by Howie Hawkins
My name is Howie Hawkins. I have been on statewide New York ballot seven times as a candidate for the Green Party: for Comptroller in 1998 and 2002; for US Senate in 2006; for Governor in 2010, 2014, and 2018; and for President in 2020.
New York now uses the gold standard for election integrity: voter-marked, machine-scanned paper ballots that can be readily audited and recounted in public view to ensure an accurate count of the vote.
I urge Board of Elections not to lower New York’s standards of election integrity by certifying the ES&S ExpressVote XL Voting Machine.
At at time when so many Americans do not believe the results of the presidential election in part because of distrust of electronic voting machines, it is particularly important that New York state not lose the confidence of the voters in election results. That could happen by switching to touch-screen ballot-marking devices that security experts warn, and election experience has shown, are prone to mistakes and malicious hacking.
I have many additional specific concerns with the ExpressVote XL machines, but I will focus on three here:
1. The printout of the voted ballot ExpressVote XL machine gives a barcode for the votes that the machine reads but the voter can’t read and verify. Security experts warn that this system creates opportunities for mistakes or deliberate manipulation to alter election outcomes. The ExpressVote XL machines miscounted tens of thousands of votes elections in Northampton County, Pennsylvania in 2019.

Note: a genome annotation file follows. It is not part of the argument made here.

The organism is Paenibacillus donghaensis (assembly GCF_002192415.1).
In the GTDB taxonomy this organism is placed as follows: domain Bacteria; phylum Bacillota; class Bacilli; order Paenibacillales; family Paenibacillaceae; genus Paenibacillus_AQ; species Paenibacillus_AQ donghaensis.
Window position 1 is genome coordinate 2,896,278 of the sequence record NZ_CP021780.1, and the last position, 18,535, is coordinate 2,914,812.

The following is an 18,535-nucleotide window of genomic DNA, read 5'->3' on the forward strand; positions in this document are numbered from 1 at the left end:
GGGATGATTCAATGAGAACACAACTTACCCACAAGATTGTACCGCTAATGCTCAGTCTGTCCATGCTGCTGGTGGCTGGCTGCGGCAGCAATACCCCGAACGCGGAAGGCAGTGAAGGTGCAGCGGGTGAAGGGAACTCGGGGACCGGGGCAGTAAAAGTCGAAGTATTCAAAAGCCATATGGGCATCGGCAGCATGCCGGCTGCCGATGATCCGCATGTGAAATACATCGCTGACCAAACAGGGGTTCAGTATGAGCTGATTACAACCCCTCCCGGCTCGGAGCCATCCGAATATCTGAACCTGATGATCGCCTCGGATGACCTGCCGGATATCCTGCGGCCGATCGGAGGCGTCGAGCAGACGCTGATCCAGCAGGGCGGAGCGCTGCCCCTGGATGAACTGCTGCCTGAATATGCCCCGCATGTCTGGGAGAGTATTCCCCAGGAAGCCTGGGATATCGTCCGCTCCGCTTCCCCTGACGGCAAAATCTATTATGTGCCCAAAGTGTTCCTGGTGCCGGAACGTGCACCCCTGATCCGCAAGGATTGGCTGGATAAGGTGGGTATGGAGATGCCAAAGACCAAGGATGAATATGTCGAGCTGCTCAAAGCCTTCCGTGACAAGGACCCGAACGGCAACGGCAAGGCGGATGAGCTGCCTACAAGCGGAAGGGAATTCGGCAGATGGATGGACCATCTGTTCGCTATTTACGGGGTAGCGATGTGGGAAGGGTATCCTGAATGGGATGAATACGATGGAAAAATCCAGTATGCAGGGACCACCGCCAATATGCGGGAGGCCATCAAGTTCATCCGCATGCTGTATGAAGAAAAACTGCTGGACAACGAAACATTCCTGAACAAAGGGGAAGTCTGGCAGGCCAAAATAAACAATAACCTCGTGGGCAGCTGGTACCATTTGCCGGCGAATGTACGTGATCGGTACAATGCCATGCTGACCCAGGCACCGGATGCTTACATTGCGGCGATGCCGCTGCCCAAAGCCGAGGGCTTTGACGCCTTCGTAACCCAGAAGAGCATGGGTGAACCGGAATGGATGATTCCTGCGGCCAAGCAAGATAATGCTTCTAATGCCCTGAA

2. Touchscreen voting causes long lines because only one person can mark their ballot at a time per machine as opposed to many people voting on hand-marked ballots at the same time. Long lines make voters feel pressured to hurry up and not check to see if their vote was properly recorded on the paper ballot under the glass by the machine.
3. Ballot-marking devices are necessary for some people with disabilities and they should be accommodated. We should not require ballot-marking devices that disable everyone from having a verifiable voter-marked paper ballot to cast.
95% of the vote in the US in 2020 had a paper trail, up from 75% in 2016 and 60% in 2006 when paperless electronic voting was near its peak after the 2002 Help America Vote Act encouraged electronic voting machines as a remedy to the problems with the mechanical punchcard and lever-based voting machines in 2000 in Florida. The electronic ballot-marking devices had their own problems for election integrity and election administrators have been moving away from them all across the nation.
New York State should not now go backwards by allowing a ballot-marking device that also tabulates votes to replace hand-marked voter-verified paper ballots that are easily audited and recounted in public view.